What Does Empathy Have to do With Success?
Simply put, empathy is being able to feel the experience of another person. If you’ve ever noticed a small child try to comfort a distressed playmate or even a baby closely watch a crying infant, you have seen the early signs of empathy. It appears as if the ability to sense the pain or emotions of others is part of us from the beginning.
In fact, it is. The development of empathy is a neurobiologically based competency that includes several awesome processes that lead to a well-rounded social experience. And life success is highly dependent on our social-emotional skills. Strengthening our ability to understand a variety of perspectives and share the lives of those we love and work beside is incredibly valuable to our own sense of well-being.
Two types of empathy have been identified in research. The first is the easiest to notice – emotional. When we see someone in great pain or misery, we can immediately remember that powerful emotion welling up inside and cringe or even shed a tear. The more we recognize ourselves in that moment, the more intensely we feel that same emotion. And on the opposite end, the less we relate to the individual, the less we share in their suffering.
It’s much more difficult to see someone from a completely different walk of life and feel that twist in the gut. That’s not to say we should constantly weep or involve ourselves in everyone’s distress. If we did that, we would be absolutely spent.
In an effort to balance that healthy dose of empathy, it helps to tune into the other type of empathy – cognitive. That refers to empathic accuracy which is more of a skill. We really do have that biological component that kick starts our skill in reading others and tuning into their thoughts, feeling, and emotions. Our mirror neurons are ready to help us imagine how others experience life around us every day from early on. Cognitive empathy skills improve by accessing our higher levels of thought. Our medial prefrontal cortex provides us with the capacity to expand those “feelers” and accurately predict and understand people even beyond our own realm of experience.
When a typical child reaches five, they develop something referred to as theory of mind. That’s when they can figure out what others are thinking and feeling and practicing that skill sets the stage for a healthy life. Teaching and reinforcing those early emotional connections are important. You probably remember being asked how it would feel if little Susie took your toys away.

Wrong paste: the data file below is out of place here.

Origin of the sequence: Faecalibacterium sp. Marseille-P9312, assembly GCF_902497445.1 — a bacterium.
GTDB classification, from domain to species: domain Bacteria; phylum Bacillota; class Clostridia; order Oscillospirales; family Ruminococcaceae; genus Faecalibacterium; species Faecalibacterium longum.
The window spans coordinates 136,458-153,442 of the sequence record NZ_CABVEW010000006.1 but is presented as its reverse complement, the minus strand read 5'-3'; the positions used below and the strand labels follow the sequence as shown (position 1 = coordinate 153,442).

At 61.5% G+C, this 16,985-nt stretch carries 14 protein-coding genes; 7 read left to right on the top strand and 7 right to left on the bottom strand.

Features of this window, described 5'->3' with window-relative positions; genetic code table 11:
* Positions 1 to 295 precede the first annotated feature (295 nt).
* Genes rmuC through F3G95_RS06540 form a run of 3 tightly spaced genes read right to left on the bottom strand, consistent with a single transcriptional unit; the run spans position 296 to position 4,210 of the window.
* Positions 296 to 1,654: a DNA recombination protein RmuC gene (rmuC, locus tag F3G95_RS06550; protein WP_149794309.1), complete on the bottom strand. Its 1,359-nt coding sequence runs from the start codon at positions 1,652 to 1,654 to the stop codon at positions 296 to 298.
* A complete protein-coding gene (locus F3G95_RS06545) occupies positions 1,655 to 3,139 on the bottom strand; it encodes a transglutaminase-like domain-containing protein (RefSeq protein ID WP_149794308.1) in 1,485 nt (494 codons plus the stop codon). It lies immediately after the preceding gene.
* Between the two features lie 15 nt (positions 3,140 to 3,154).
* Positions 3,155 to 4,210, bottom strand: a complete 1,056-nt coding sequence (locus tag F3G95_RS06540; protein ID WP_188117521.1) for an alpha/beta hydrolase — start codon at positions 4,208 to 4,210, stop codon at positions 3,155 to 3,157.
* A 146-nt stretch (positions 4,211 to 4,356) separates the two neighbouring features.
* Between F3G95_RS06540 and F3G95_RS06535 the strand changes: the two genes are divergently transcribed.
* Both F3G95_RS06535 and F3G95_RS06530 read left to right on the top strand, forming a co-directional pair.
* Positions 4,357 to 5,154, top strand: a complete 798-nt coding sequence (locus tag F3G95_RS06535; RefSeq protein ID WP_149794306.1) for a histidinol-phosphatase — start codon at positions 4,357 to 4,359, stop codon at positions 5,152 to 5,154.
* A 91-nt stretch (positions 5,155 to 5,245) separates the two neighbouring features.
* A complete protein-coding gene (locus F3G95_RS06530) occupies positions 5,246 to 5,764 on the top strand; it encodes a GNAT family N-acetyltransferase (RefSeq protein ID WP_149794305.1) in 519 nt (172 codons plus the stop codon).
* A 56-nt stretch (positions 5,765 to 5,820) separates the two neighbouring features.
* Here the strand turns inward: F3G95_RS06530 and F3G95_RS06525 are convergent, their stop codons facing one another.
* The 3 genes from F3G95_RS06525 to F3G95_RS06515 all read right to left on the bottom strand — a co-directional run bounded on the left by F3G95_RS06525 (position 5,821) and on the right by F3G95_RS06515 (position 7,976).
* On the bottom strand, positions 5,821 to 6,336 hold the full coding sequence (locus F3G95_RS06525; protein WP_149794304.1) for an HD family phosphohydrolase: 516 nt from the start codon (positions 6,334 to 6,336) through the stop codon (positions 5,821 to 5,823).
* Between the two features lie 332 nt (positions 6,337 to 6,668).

Once we reach adulthood, we can let those early lessons slide and find ourselves focusing on the humdrum aspects of our busy lives. We have snippets of conversations that include highlights and low points of our rushed existence. Can we improve those empathic skills as adults?
Just like any skill, empathy can improve with effort. A well-developed empathic response to people like us as well as those we have little in common with is related to an overall positive well-being and interactional profile. Attending to our more compassionate side expands our minds and relationships with a greater range of people. Our desire to comfort, engage with, and help others increases as we take the time to deepen connections.
The more we can engage with those around us, the more likely we are to sense needs and act on them. Really being present for others means listening without formulating what we want to say. Reflecting underlying feelings can come naturally once we tune in with greater concern. That transfers to improved relationships and a heightened sense of joy from meeting needs around us. We can’t be fully available to everyone at all times, but it is possible to deeply engage with those you feel especially drawn to.
Our lives can ring full of purpose when we intentionally engage with people and support their journey in life. We come away with a beautiful memory of connecting with our fellow humans and will often gain more by doing so. The happiest individuals are those who give out of their own need.
I encourage you to seek out opportunities to flex your empathic senses. Your effort will only lead to more of the same – respect for others and yourself.